A Man and His Vision - An inspired approach to solving our world’s energy problem
Fehsenfeld enrolled in Purdue at age 17, knowing that he would end up leaving for World War II. He started his studies and joined the swim team, too — getting the most out of whatever college experience he could, including his first flying experience with the Purdue Glider Club.
On his 18th birthday, he enlisted in the U.S. Army Air Corps; he was called up four months later and trained to fly P-47 Thunderbolts. Fehsenfeld flew 86 missions in Europe — most in the P-51 Mustang — over a little more than a year. He was awarded the Air Medal with three silver clusters and the Silver Star. When he finally took some leave after the European war ended, he headed to Lake Michigan for a vacation with his folks. He was there when he got news that the Japanese had surrendered.
Fehsenfeld returned to Purdue to continue working toward his mechanical engineering degree. He met Midge Cornelius, and within a few months they decided to marry. Both were still students when they tied the knot, which Fehsenfeld remembers as just the thing for that moment in his life: “It was nice to have the companionship, and it settled me down so I could focus on finishing my education.”
In 1948, he graduated with a bachelor’s degree in mechanical engineering and went to work.
“I came from a family that ran a small petroleum marketing company,” Fehsenfeld said. “I was interested in the petroleum business and managed to get a job at a local oil refinery in Indianapolis.”
“We think there are many great places where environmental engineering can do constructive things, particularly in recycling and waste recovery.”
– Fred Fehsenfeld
While Fehsenfeld was a process engineer for Rock Island Refining Corp., its president, Lew Winkler, took him under his wing. “‘Wink’ was a very famous petroleum engineer and the past president of the Winkler-Koch Engineering Co., which built refineries all over the world,” Fehsenfeld recalled. “He taught me how to take a complicated engineering problem and simplify it so it was much easier to solve.”
Fehsenfeld spent three years redesigning the old refinery and helped supervise the construction of a new fluid catalytic cracking unit, but then a better offer arose.
“My father called and said the vice president of the heavy fuel department had resigned and asked me to take his place. He seduced me by paying me more money than I was making as a process engineer at the refining company.”
Fehsenfeld quickly found success in his new position and then branched out, expanding the company through a venture called The Heritage Group (THG), which now operates the country’s largest privately held environmental company. The companies of THG are also involved in highway construction, aggregate production, chemical production, oil refining, and petroleum marketing, as well as crude oil and natural gas production. The Heritage Research Group is part of that package and most closely related to the vision that Fehsenfeld has for Purdue.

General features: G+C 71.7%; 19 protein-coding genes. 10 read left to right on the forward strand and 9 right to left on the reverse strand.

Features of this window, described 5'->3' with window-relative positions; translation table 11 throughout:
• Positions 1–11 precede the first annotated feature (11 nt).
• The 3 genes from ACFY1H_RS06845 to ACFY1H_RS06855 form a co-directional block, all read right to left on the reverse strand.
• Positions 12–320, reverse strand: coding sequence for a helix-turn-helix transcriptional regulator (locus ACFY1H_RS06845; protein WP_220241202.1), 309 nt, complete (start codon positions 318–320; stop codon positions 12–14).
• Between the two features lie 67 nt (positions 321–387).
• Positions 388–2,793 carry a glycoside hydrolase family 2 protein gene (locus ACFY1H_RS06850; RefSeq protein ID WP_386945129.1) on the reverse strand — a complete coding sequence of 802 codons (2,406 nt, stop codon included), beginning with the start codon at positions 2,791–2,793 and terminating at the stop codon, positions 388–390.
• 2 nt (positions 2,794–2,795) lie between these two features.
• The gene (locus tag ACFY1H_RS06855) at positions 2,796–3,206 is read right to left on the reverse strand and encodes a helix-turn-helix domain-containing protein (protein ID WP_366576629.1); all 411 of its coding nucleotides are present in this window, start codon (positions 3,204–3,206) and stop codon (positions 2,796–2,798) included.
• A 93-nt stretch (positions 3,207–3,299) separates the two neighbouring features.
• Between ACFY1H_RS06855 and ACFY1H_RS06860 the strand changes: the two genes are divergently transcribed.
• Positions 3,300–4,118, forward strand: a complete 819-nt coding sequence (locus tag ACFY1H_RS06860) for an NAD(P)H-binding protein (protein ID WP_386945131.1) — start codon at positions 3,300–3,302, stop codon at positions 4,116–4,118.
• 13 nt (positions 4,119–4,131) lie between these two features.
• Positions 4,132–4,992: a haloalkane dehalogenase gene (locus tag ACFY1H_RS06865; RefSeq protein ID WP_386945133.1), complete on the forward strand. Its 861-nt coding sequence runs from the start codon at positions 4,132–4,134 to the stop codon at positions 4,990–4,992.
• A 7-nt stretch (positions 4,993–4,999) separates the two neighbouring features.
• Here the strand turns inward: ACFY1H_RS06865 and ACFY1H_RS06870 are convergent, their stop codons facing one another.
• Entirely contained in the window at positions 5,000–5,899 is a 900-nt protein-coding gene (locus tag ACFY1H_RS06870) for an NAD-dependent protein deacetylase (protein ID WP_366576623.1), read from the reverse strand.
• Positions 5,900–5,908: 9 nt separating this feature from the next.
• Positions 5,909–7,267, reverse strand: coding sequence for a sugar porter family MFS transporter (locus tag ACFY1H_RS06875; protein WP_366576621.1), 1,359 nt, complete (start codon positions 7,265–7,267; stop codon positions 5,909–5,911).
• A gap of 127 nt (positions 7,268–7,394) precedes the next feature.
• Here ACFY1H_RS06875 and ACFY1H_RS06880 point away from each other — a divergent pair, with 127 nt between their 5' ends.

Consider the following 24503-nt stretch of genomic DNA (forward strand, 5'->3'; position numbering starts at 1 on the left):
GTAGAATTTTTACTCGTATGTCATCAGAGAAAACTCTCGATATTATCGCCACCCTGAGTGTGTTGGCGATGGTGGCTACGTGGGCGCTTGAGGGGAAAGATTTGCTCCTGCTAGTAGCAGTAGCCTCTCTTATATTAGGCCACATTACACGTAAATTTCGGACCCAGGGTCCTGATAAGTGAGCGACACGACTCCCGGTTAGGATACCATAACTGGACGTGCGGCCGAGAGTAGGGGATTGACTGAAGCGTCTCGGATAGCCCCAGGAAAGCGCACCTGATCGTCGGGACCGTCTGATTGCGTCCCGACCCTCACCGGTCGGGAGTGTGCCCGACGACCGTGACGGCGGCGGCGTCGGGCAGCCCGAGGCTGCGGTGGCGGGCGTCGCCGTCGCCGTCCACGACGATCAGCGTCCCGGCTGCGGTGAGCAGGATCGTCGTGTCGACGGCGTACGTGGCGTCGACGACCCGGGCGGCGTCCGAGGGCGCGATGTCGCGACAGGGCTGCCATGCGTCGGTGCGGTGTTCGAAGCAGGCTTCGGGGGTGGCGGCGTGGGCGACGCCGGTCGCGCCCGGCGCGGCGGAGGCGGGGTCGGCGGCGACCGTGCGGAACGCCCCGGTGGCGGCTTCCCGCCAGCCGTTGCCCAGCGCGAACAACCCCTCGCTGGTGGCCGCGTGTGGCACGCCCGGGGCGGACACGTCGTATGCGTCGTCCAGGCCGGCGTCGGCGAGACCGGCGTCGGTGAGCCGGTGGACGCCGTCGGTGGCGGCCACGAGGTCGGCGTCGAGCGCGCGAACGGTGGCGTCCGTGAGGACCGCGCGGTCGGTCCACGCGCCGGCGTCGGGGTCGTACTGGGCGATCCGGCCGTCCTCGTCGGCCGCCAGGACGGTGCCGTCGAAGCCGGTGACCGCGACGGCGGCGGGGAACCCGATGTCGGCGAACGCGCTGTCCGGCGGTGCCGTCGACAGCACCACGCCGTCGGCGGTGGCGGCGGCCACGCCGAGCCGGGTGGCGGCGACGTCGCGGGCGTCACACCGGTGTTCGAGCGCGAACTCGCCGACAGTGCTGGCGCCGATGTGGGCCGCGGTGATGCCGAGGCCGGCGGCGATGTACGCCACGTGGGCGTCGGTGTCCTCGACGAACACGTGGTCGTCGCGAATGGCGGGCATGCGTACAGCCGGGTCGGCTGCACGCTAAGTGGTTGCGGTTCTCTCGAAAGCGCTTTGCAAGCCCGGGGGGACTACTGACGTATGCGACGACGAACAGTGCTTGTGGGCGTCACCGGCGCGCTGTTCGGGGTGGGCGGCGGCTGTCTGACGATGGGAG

His gift to Purdue establishes the Fehsenfeld Family Head of Environmental and Ecological Engineering. The Fehsenfeld family had previously established the Purdue Energy Fund to “provide some seed capital for anyone working to solve our energy problem,” as Fehsenfeld put it. Eventually it became clear that a bigger idea was in order.
“I was approached by Dr. John W. Sutherland of Purdue and Dr. Ken Price and Dr. Ralph Roper of Heritage Environmental Services LLC,” Fehsenfeld said. “They thought it would be good for there to be a focused plan of study for environmental and ecological engineering.”
Fehsenfeld was so taken with that idea that he offered to add to his original gift and devote those funds to the Division of Environmental and Ecological Engineering.
“We think there are many great places where environmental engineering can do constructive things, particularly in recycling and waste recovery,” Fehsenfeld said. “And if a student wanted to get involved in this interesting industry, we thought it would be necessary to have this separate engineering division. What will happen now is that students will be exposed to mechanical engineering, chemical engineering, civil engineering and bio-engineering. In other words, it is a division on its own that will utilize faculty from all the other engineering schools.
“This move by Purdue University complements its very fine engineering schools and continues to make it the world leader in engineering.”